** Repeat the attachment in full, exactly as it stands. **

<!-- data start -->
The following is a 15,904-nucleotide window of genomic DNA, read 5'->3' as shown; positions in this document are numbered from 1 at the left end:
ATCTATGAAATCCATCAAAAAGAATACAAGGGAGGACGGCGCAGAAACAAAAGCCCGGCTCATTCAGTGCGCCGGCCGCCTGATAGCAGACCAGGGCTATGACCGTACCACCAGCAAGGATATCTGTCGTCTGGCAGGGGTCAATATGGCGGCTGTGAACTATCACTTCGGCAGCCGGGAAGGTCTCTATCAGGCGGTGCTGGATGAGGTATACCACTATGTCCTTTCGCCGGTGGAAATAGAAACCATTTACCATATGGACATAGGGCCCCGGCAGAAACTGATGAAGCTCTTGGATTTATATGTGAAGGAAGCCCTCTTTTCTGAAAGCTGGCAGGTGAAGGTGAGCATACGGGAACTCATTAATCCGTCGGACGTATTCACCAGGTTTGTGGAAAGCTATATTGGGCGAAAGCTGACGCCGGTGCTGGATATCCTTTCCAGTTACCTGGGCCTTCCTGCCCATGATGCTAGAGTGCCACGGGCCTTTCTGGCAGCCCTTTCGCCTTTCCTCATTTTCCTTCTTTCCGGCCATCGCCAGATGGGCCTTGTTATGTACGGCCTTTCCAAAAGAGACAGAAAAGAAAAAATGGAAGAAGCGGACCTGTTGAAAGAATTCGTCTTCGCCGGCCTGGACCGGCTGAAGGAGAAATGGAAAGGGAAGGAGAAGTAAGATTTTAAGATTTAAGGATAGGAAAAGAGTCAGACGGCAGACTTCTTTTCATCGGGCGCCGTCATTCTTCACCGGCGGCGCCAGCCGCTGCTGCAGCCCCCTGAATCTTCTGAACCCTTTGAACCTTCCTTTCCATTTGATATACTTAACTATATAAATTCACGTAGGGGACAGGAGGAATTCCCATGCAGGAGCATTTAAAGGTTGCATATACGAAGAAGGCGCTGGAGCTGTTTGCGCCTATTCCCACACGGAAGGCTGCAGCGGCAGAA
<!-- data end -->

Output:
The following is a 15,904-nucleotide window of genomic DNA, read 5'->3' as shown; positions in this document are numbered from 1 at the left end:
ATCTATGAAATCCATCAAAAAGAATACAAGGGAGGACGGCGCAGAAACAAAAGCCCGGCTCATTCAGTGCGCCGGCCGCCTGATAGCAGACCAGGGCTATGACCGTACCACCAGCAAGGATATCTGTCGTCTGGCAGGGGTCAATATGGCGGCTGTGAACTATCACTTCGGCAGCCGGGAAGGTCTCTATCAGGCGGTGCTGGATGAGGTATACCACTATGTCCTTTCGCCGGTGGAAATAGAAACCATTTACCATATGGACATAGGGCCCCGGCAGAAACTGATGAAGCTCTTGGATTTATATGTGAAGGAAGCCCTCTTTTCTGAAAGCTGGCAGGTGAAGGTGAGCATACGGGAACTCATTAATCCGTCGGACGTATTCACCAGGTTTGTGGAAAGCTATATTGGGCGAAAGCTGACGCCGGTGCTGGATATCCTTTCCAGTTACCTGGGCCTTCCTGCCCATGATGCTAGAGTGCCACGGGCCTTTCTGGCAGCCCTTTCGCCTTTCCTCATTTTCCTTCTTTCCGGCCATCGCCAGATGGGCCTTGTTATGTACGGCCTTTCCAAAAGAGACAGAAAAGAAAAAATGGAAGAAGCGGACCTGTTGAAAGAATTCGTCTTCGCCGGCCTGGACCGGCTGAAGGAGAAATGGAAAGGGAAGGAGAAGTAAGATTTTAAGATTTAAGGATAGGAAAAGAGTCAGACGGCAGACTTCTTTTCATCGGGCGCCGTCATTCTTCACCGGCGGCGCCAGCCGCTGCTGCAGCCCCCTGAATCTTCTGAACCCTTTGAACCTTCCTTTCCATTTGATATACTTAACTATATAAATTCACGTAGGGGACAGGAGGAATTCCCATGCAGGAGCATTTAAAGGTTGCATATACGAAGAAGGCGCTGGAGCTGTTTGCGCCTATTCCCACACGGAAGGCTGCAGCGGCAGAA